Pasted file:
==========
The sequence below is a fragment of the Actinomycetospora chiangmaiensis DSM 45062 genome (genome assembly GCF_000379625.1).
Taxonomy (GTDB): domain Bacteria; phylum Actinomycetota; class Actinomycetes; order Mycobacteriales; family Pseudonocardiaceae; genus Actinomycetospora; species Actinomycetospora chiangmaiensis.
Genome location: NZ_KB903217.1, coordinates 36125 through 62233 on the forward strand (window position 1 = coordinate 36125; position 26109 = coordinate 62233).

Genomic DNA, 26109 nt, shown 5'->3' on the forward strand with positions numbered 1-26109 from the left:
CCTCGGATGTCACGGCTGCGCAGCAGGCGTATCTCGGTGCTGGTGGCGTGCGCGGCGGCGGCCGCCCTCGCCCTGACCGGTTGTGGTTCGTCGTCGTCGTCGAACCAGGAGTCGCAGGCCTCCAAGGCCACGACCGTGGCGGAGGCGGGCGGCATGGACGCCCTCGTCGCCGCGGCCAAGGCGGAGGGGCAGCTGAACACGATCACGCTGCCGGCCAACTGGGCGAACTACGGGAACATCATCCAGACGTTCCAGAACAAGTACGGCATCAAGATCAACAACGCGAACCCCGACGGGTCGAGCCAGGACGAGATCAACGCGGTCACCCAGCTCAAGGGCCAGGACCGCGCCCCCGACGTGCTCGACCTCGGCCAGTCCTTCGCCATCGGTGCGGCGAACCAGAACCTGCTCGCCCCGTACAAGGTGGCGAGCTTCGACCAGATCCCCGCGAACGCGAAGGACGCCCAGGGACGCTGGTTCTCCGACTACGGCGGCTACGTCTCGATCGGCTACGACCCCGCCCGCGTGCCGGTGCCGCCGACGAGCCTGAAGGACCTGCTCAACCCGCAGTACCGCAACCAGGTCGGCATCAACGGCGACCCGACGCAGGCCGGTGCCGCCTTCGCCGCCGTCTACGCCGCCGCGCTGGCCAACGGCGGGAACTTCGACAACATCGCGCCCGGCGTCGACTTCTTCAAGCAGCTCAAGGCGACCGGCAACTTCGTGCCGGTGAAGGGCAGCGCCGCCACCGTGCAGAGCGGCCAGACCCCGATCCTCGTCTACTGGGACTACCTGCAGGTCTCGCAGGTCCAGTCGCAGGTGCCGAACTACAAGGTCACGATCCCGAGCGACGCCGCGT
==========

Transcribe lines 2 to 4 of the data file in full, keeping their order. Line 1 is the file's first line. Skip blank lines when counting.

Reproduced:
Taxonomy (GTDB): domain Bacteria; phylum Actinomycetota; class Actinomycetes; order Mycobacteriales; family Pseudonocardiaceae; genus Actinomycetospora; species Actinomycetospora chiangmaiensis.
Genome location: NZ_KB903217.1, coordinates 36125 through 62233 on the forward strand (window position 1 = coordinate 36125; position 26109 = coordinate 62233).

Genomic DNA, 26109 nt, shown 5'->3' on the forward strand with positions numbered 1-26109 from the left: